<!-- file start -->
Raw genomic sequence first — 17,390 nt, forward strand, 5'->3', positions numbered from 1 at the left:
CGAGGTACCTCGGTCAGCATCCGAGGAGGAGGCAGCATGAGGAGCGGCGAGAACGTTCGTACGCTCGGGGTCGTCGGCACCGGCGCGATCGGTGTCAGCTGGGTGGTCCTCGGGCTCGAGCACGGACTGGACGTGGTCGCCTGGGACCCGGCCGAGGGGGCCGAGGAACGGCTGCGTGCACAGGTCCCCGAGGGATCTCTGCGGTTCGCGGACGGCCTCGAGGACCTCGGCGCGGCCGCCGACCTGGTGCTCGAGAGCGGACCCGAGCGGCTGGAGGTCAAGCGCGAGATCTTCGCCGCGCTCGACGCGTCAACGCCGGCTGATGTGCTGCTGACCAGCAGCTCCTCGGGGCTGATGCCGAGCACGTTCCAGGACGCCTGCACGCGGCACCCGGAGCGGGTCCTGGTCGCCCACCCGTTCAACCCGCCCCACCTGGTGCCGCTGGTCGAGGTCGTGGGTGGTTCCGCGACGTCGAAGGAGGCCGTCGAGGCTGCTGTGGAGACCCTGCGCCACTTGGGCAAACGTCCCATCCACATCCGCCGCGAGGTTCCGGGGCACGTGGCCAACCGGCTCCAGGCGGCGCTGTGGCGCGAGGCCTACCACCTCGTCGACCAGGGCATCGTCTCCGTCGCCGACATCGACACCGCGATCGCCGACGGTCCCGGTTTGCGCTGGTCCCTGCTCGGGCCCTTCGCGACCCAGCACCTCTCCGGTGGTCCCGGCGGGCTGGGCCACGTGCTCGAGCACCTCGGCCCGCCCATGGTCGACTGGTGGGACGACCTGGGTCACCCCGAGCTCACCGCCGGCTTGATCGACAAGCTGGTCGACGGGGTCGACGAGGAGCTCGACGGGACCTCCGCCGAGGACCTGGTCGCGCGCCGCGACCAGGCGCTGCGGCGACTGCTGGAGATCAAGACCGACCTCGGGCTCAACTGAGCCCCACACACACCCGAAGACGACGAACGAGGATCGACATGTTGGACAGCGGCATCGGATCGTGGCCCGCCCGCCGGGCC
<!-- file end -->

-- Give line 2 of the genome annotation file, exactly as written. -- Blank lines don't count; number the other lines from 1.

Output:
CGAGGTACCTCGGTCAGCATCCGAGGAGGAGGCAGCATGAGGAGCGGCGAGAACGTTCGTACGCTCGGGGTCGTCGGCACCGGCGCGATCGGTGTCAGCTGGGTGGTCCTCGGGCTCGAGCACGGACTGGACGTGGTCGCCTGGGACCCGGCCGAGGGGGCCGAGGAACGGCTGCGTGCACAGGTCCCCGAGGGATCTCTGCGGTTCGCGGACGGCCTCGAGGACCTCGGCGCGGCCGCCGACCTGGTGCTCGAGAGCGGACCCGAGCGGCTGGAGGTCAAGCGCGAGATCTTCGCCGCGCTCGACGCGTCAACGCCGGCTGATGTGCTGCTGACCAGCAGCTCCTCGGGGCTGATGCCGAGCACGTTCCAGGACGCCTGCACGCGGCACCCGGAGCGGGTCCTGGTCGCCCACCCGTTCAACCCGCCCCACCTGGTGCCGCTGGTCGAGGTCGTGGGTGGTTCCGCGACGTCGAAGGAGGCCGTCGAGGCTGCTGTGGAGACCCTGCGCCACTTGGGCAAACGTCCCATCCACATCCGCCGCGAGGTTCCGGGGCACGTGGCCAACCGGCTCCAGGCGGCGCTGTGGCGCGAGGCCTACCACCTCGTCGACCAGGGCATCGTCTCCGTCGCCGACATCGACACCGCGATCGCCGACGGTCCCGGTTTGCGCTGGTCCCTGCTCGGGCCCTTCGCGACCCAGCACCTCTCCGGTGGTCCCGGCGGGCTGGGCCACGTGCTCGAGCACCTCGGCCCGCCCATGGTCGACTGGTGGGACGACCTGGGTCACCCCGAGCTCACCGCCGGCTTGATCGACAAGCTGGTCGACGGGGTCGACGAGGAGCTCGACGGGACCTCCGCCGAGGACCTGGTCGCGCGCCGCGACCAGGCGCTGCGGCGACTGCTGGAGATCAAGACCGACCTCGGGCTCAACTGAGCCCCACACACACCCGAAGACGACGAACGAGGATCGACATGTTGGACAGCGGCATCGGATCGTGGCCCGCCCGCCGGGCC